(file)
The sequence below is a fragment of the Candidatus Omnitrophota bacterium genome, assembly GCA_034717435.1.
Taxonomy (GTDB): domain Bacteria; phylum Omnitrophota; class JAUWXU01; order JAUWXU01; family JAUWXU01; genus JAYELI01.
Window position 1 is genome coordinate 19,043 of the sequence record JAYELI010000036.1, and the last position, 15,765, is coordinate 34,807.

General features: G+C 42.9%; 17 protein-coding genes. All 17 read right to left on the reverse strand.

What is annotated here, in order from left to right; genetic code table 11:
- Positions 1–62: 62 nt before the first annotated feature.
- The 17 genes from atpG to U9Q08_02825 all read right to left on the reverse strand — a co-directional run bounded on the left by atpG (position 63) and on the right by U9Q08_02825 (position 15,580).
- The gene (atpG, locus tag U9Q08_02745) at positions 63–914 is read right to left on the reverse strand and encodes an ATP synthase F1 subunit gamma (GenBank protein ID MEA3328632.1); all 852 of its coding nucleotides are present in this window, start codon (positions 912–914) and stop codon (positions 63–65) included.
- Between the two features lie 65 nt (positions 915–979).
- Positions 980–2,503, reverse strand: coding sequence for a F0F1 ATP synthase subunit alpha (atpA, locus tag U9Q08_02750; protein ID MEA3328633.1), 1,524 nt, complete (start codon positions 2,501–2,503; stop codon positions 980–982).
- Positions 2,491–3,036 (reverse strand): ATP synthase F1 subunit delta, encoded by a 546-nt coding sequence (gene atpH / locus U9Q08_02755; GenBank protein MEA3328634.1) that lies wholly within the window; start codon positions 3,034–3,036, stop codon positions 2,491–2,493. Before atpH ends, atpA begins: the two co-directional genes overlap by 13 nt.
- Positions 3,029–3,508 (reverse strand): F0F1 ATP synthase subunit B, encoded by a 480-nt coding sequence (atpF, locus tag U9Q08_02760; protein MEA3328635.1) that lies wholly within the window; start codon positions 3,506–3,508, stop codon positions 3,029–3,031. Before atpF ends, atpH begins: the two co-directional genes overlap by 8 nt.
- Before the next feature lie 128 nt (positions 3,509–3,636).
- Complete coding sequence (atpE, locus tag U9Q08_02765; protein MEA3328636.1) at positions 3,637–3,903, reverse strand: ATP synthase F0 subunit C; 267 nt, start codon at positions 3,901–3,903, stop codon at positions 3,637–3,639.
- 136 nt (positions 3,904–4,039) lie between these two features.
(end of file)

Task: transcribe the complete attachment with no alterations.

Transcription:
The sequence below is a fragment of the Candidatus Omnitrophota bacterium genome, assembly GCA_034717435.1.
Taxonomy (GTDB): domain Bacteria; phylum Omnitrophota; class JAUWXU01; order JAUWXU01; family JAUWXU01; genus JAYELI01.
Window position 1 is genome coordinate 19,043 of the sequence record JAYELI010000036.1, and the last position, 15,765, is coordinate 34,807.

General features: G+C 42.9%; 17 protein-coding genes. All 17 read right to left on the reverse strand.

What is annotated here, in order from left to right; genetic code table 11:
- Positions 1–62: 62 nt before the first annotated feature.
- The 17 genes from atpG to U9Q08_02825 all read right to left on the reverse strand — a co-directional run bounded on the left by atpG (position 63) and on the right by U9Q08_02825 (position 15,580).
- The gene (atpG, locus tag U9Q08_02745) at positions 63–914 is read right to left on the reverse strand and encodes an ATP synthase F1 subunit gamma (GenBank protein ID MEA3328632.1); all 852 of its coding nucleotides are present in this window, start codon (positions 912–914) and stop codon (positions 63–65) included.
- Between the two features lie 65 nt (positions 915–979).
- Positions 980–2,503, reverse strand: coding sequence for a F0F1 ATP synthase subunit alpha (atpA, locus tag U9Q08_02750; protein ID MEA3328633.1), 1,524 nt, complete (start codon positions 2,501–2,503; stop codon positions 980–982).
- Positions 2,491–3,036 (reverse strand): ATP synthase F1 subunit delta, encoded by a 546-nt coding sequence (gene atpH / locus U9Q08_02755; GenBank protein MEA3328634.1) that lies wholly within the window; start codon positions 3,034–3,036, stop codon positions 2,491–2,493. Before atpH ends, atpA begins: the two co-directional genes overlap by 13 nt.
- Positions 3,029–3,508 (reverse strand): F0F1 ATP synthase subunit B, encoded by a 480-nt coding sequence (atpF, locus tag U9Q08_02760; protein MEA3328635.1) that lies wholly within the window; start codon positions 3,506–3,508, stop codon positions 3,029–3,031. Before atpF ends, atpH begins: the two co-directional genes overlap by 8 nt.
- Before the next feature lie 128 nt (positions 3,509–3,636).
- Complete coding sequence (atpE, locus tag U9Q08_02765; protein MEA3328636.1) at positions 3,637–3,903, reverse strand: ATP synthase F0 subunit C; 267 nt, start codon at positions 3,901–3,903, stop codon at positions 3,637–3,639.
- 136 nt (positions 3,904–4,039) lie between these two features.